Hitler is also important to the history of PC gaming. One of the pioneering 3D games and a fan favorite, Wolfenstein 3D, often simply called “Wolf”, was set in a Nazi castle in the immediate aftermath of Hitler’s suicide and the fall of the Third Reich. The game’s hero, an American super-spy called BJ Blazkowicz (yes), is on a mission to infiltrate the eponymous Castle Wolfenstein (one of the last surviving Nazi bastions) and kill all of the unholy entities inside — genetically modified wolf-like beasts, rogue SS guards, and finally, as an ultimate “boss” (a super-powerful villain usually seen at the end of a video game), the “Mecha-Hitler” a kind of crude-android version of the Führer.
The scowling “Mecha-Hitler” (whose futuristic armour looked strangely like Buzz Lightyear’s space suit) was a notoriously stubborn foe. Indeed, as the fan Wiki page for Wolfenstein says, even after the Wolf prequels showed the user (ie Blazkowicz) killing Hitler in a hailstorm of bullets, in future installments (video games are as mindful as comics about what is ‘canon’ and what is not), “Hitler turns out to be very much alive and well after his encounters. He is extremely hard to kill or simply won’t stay dead.”
In 2017, a Wolf sequel called Wolfenstein II: The New Colossus was released — this was set in an alternative America circa 1961, in a universe where the Nazis won WW II. The game’s protagonists basically fought the Nazi overlords of this new America. Remarkably, the game inspired a backlash from the American alt-right (read white supremacists), who were upset that a black woman seemed to be among the resistance fighters, claiming that this was a propaganda move for the BLM (Black Lives Matter) movement.
As an article on The Verge put it succinctly, “Like many unmoderated comment sections, the Wolfenstein II trailer is the purest argument against the notion that a marketplace of ideas will improve the world. It’s a free-for-all between people who don’t know or care about each other, can’t figure out who’s serious, and are having their entire debate under a video about a man named “BJ Blazkowicz” who’s been fighting cyborg Nazis since before many of them were born”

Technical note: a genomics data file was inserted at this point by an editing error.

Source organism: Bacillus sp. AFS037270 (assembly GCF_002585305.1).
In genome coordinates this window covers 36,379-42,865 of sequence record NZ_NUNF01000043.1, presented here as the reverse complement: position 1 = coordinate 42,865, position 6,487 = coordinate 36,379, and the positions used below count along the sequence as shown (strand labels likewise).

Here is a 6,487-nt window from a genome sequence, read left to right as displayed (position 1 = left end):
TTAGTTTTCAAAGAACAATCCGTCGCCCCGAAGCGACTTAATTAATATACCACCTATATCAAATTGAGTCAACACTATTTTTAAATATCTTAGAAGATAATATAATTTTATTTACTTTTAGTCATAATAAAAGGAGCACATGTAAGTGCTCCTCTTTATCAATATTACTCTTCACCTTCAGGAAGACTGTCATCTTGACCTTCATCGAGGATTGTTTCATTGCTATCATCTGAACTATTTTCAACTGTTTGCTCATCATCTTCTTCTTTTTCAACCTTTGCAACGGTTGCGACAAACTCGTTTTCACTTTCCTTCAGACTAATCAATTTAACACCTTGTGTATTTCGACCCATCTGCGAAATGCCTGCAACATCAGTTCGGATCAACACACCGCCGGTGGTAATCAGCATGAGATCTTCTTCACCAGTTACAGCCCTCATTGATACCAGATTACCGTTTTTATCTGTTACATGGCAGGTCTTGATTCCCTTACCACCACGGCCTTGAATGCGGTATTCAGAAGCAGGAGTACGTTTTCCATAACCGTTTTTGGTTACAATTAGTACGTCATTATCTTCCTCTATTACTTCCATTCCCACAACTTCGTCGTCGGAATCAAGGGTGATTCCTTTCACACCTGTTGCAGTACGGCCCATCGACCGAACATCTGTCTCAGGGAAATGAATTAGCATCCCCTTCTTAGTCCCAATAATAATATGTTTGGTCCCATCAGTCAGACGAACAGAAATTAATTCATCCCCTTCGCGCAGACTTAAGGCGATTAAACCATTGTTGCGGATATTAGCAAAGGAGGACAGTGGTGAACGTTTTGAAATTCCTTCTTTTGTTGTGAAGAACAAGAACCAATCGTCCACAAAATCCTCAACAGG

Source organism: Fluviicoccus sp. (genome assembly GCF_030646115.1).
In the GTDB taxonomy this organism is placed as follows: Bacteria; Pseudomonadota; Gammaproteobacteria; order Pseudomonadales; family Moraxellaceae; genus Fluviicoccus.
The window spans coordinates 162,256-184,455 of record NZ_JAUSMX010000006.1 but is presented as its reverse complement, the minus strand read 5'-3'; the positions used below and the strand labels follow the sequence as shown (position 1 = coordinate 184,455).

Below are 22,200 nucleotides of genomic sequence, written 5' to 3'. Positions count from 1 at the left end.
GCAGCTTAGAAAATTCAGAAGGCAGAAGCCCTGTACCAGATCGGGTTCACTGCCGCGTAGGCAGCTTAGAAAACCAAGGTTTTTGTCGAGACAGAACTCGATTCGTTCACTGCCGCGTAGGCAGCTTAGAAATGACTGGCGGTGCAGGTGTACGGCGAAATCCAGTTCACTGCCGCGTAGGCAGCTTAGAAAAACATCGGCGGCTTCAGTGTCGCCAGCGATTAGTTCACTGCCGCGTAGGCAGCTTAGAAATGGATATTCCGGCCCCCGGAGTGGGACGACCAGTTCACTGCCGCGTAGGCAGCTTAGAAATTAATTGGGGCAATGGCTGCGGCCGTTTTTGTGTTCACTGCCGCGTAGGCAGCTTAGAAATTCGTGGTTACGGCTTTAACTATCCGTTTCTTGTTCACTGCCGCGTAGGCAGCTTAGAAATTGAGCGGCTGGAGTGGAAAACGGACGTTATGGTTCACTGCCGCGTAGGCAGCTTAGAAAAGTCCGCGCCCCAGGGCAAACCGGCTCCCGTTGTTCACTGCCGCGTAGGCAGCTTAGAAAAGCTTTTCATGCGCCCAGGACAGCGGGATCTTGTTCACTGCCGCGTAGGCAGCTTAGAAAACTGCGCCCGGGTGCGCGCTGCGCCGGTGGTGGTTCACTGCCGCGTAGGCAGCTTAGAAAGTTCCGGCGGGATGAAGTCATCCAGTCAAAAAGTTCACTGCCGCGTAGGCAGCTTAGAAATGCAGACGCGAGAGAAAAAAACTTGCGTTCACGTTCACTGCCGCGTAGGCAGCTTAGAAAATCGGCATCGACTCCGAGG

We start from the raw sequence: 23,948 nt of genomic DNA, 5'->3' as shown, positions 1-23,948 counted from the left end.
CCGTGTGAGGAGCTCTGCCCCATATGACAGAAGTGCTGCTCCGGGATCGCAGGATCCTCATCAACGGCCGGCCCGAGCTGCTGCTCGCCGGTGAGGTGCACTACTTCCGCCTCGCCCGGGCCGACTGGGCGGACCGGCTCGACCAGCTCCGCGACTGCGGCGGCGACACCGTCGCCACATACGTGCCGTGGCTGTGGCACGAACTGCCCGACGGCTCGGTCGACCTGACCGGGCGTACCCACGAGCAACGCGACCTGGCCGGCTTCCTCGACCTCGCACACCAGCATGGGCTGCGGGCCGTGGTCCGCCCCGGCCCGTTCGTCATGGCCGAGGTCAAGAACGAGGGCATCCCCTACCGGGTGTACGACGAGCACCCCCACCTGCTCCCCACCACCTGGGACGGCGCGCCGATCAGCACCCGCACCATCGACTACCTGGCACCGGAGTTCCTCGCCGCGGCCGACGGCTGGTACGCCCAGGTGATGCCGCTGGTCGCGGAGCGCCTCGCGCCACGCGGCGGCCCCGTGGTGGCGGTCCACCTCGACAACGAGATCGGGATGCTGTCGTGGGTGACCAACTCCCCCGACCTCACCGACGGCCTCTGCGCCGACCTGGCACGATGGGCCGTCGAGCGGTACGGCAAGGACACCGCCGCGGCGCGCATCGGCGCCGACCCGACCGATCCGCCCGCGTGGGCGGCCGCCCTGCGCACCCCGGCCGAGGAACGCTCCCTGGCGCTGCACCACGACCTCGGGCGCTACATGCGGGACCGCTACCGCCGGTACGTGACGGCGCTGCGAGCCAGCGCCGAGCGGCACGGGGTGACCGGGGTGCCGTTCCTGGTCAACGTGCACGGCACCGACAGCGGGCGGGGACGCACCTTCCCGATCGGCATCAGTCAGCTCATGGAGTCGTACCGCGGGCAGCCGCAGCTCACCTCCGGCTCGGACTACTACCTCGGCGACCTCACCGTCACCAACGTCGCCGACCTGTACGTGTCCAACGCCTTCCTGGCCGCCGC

The curious case of Hipster Hitler
In 2012, this writer had the opportunity to interview Archana Prasanna Kumar and James Carr, creators of a webcomic called Hipster Hitler, which portrayed Hitler as an entitled, eccentric hipster caricature complete with oversized glasses, T-shirts with in-your-face slogans and a nitpicky fondness for organic food, art supplies and so on. The anonymously written-and-drawn webcomic had become really popular in 2011-12, and the duo had decided to use their real names and give interviews for the first time — there was a Hipster Hitler book forthcoming, too.
Hipster Hitler is in many ways, the perfect comic strip for the Internet era — the hipster parody angle just works, whether it’s Hitler’s binge-drinking friend Broseph Stalin, his “I Love Juice” t-shirt, or other shirts that say stuff like “Death Camp for Cutie” (a reference to the Ben Gibbard-led indie band Death Cab for Cutie) or “Eastside Westside Genocide”.
As the creators told this writer back then, “The whole idea for the comic emerged because we noticed the uncanny correlations between Hipsters and Hitler. Hitler was a vegetarian (and mocked and berated others for eating meat), an animal rights activist, and a failed artist. He relied on his father's money (until it ran dry), and had ironic facial hair.”
Sadly, after the Hipster Hitler book was released, a Jewish group in London called ‘London Stands With Israel’ declared that they were offended, and threatened to stage large-scale protests against stores selling the book. Among other things, it was alleged that the book promotes “borderline fashionable Nazism” — a rather ridiculous claim, not least because that’s precisely the phenomenon Kumar and Carr were satirising, making fun of people who “conform to non-conformism”, as they put it.
The furor over Wolfenstein II or Hipster Hitler shows just how divisive the Führer remains in the 21st century. Perhaps the best way to understand the inexplicable backlash against these stories is another internet “law” — the oft-cited Poe’s Law: Unless one is using emojis/emoticons or explicitly stating one’s intentions, it is impossible to create such an obviously identifiable parody that it will never be mistaken for an un-ironically sincere expression of the views being parodied. Creators looking to re-imagine and/or satirise Hitler would do well to remember that.
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Updated Date: Apr 22, 2019 11:41:35 IST